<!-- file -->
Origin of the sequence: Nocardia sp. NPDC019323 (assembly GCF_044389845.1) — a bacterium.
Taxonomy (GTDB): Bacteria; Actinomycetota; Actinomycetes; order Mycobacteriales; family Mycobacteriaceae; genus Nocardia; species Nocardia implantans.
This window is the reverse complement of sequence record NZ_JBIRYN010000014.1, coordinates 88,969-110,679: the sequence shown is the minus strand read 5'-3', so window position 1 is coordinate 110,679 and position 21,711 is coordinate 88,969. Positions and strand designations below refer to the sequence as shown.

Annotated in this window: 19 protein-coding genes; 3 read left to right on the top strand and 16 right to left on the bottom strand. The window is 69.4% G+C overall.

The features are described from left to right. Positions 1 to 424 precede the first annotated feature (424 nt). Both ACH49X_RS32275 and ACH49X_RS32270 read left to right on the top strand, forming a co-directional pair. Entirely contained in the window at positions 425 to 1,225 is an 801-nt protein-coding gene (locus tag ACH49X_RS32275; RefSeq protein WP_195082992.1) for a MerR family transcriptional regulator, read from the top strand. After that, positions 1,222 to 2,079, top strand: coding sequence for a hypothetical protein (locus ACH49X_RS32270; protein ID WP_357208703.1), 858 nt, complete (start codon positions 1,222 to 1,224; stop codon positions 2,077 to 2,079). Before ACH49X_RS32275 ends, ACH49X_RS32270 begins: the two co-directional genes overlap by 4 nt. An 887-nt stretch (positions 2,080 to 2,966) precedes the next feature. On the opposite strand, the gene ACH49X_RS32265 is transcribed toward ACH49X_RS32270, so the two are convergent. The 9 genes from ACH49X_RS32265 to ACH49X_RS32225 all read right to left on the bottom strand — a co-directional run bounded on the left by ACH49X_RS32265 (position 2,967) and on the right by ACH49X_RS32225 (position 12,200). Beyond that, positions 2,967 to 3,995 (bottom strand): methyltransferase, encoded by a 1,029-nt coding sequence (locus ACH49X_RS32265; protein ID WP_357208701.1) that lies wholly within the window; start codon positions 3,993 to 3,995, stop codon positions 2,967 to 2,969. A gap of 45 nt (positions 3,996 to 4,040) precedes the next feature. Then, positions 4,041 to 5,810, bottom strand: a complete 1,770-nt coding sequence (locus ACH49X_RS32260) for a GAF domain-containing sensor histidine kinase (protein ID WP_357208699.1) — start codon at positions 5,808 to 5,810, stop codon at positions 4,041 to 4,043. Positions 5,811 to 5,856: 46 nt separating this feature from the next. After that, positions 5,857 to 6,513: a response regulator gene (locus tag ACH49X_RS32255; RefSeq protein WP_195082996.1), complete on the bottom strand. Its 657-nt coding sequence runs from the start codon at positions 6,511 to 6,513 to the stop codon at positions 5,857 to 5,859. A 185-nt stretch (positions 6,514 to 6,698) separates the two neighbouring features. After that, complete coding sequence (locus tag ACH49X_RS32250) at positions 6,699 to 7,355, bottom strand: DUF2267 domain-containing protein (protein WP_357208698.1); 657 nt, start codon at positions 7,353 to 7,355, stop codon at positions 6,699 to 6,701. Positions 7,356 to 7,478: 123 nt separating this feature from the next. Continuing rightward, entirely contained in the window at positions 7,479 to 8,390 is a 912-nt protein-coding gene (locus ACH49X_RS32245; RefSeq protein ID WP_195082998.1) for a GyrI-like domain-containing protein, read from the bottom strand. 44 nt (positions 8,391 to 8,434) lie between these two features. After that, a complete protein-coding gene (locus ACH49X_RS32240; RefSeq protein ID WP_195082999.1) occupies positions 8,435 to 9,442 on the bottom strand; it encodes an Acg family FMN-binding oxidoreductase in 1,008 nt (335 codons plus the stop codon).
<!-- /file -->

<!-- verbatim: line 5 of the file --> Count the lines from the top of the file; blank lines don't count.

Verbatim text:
The features are described from left to right. Positions 1 to 424 precede the first annotated feature (424 nt). Both ACH49X_RS32275 and ACH49X_RS32270 read left to right on the top strand, forming a co-directional pair. Entirely contained in the window at positions 425 to 1,225 is an 801-nt protein-coding gene (locus tag ACH49X_RS32275; RefSeq protein WP_195082992.1) for a MerR family transcriptional regulator, read from the top strand. After that, positions 1,222 to 2,079, top strand: coding sequence for a hypothetical protein (locus ACH49X_RS32270; protein ID WP_357208703.1), 858 nt, complete (start codon positions 1,222 to 1,224; stop codon positions 2,077 to 2,079). Before ACH49X_RS32275 ends, ACH49X_RS32270 begins: the two co-directional genes overlap by 4 nt. An 887-nt stretch (positions 2,080 to 2,966) precedes the next feature. On the opposite strand, the gene ACH49X_RS32265 is transcribed toward ACH49X_RS32270, so the two are convergent. The 9 genes from ACH49X_RS32265 to ACH49X_RS32225 all read right to left on the bottom strand — a co-directional run bounded on the left by ACH49X_RS32265 (position 2,967) and on the right by ACH49X_RS32225 (position 12,200). Beyond that, positions 2,967 to 3,995 (bottom strand): methyltransferase, encoded by a 1,029-nt coding sequence (locus ACH49X_RS32265; protein ID WP_357208701.1) that lies wholly within the window; start codon positions 3,993 to 3,995, stop codon positions 2,967 to 2,969. A gap of 45 nt (positions 3,996 to 4,040) precedes the next feature. Then, positions 4,041 to 5,810, bottom strand: a complete 1,770-nt coding sequence (locus ACH49X_RS32260) for a GAF domain-containing sensor histidine kinase (protein ID WP_357208699.1) — start codon at positions 5,808 to 5,810, stop codon at positions 4,041 to 4,043. Positions 5,811 to 5,856: 46 nt separating this feature from the next. After that, positions 5,857 to 6,513: a response regulator gene (locus tag ACH49X_RS32255; RefSeq protein WP_195082996.1), complete on the bottom strand. Its 657-nt coding sequence runs from the start codon at positions 6,511 to 6,513 to the stop codon at positions 5,857 to 5,859. A 185-nt stretch (positions 6,514 to 6,698) separates the two neighbouring features. After that, complete coding sequence (locus tag ACH49X_RS32250) at positions 6,699 to 7,355, bottom strand: DUF2267 domain-containing protein (protein WP_357208698.1); 657 nt, start codon at positions 7,353 to 7,355, stop codon at positions 6,699 to 6,701. Positions 7,356 to 7,478: 123 nt separating this feature from the next. Continuing rightward, entirely contained in the window at positions 7,479 to 8,390 is a 912-nt protein-coding gene (locus ACH49X_RS32245; RefSeq protein ID WP_195082998.1) for a GyrI-like domain-containing protein, read from the bottom strand. 44 nt (positions 8,391 to 8,434) lie between these two features. After that, a complete protein-coding gene (locus ACH49X_RS32240; RefSeq protein ID WP_195082999.1) occupies positions 8,435 to 9,442 on the bottom strand; it encodes an Acg family FMN-binding oxidoreductase in 1,008 nt (335 codons plus the stop codon).